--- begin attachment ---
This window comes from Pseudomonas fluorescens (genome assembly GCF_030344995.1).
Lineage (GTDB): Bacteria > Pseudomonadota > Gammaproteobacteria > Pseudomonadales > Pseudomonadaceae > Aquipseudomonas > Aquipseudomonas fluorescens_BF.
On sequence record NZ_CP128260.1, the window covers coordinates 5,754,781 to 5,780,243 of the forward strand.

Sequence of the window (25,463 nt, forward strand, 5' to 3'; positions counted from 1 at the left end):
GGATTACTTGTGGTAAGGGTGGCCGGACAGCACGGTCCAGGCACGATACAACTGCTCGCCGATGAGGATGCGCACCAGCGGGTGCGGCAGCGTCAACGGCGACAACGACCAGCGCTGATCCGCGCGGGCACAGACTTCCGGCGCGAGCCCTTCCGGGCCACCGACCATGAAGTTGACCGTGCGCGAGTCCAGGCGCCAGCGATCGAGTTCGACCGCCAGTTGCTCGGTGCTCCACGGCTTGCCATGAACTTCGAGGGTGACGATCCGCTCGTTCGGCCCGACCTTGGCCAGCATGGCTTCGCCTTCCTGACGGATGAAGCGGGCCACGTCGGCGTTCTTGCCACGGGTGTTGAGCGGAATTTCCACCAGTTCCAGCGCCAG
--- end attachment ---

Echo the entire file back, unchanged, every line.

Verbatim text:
This window comes from Pseudomonas fluorescens (genome assembly GCF_030344995.1).
Lineage (GTDB): Bacteria > Pseudomonadota > Gammaproteobacteria > Pseudomonadales > Pseudomonadaceae > Aquipseudomonas > Aquipseudomonas fluorescens_BF.
On sequence record NZ_CP128260.1, the window covers coordinates 5,754,781 to 5,780,243 of the forward strand.

Sequence of the window (25,463 nt, forward strand, 5' to 3'; positions counted from 1 at the left end):
GGATTACTTGTGGTAAGGGTGGCCGGACAGCACGGTCCAGGCACGATACAACTGCTCGCCGATGAGGATGCGCACCAGCGGGTGCGGCAGCGTCAACGGCGACAACGACCAGCGCTGATCCGCGCGGGCACAGACTTCCGGCGCGAGCCCTTCCGGGCCACCGACCATGAAGTTGACCGTGCGCGAGTCCAGGCGCCAGCGATCGAGTTCGACCGCCAGTTGCTCGGTGCTCCACGGCTTGCCATGAACTTCGAGGGTGACGATCCGCTCGTTCGGCCCGACCTTGGCCAGCATGGCTTCGCCTTCCTGACGGATGAAGCGGGCCACGTCGGCGTTCTTGCCACGGGTGTTGAGCGGAATTTCCACCAGTTCCAGCGCCAG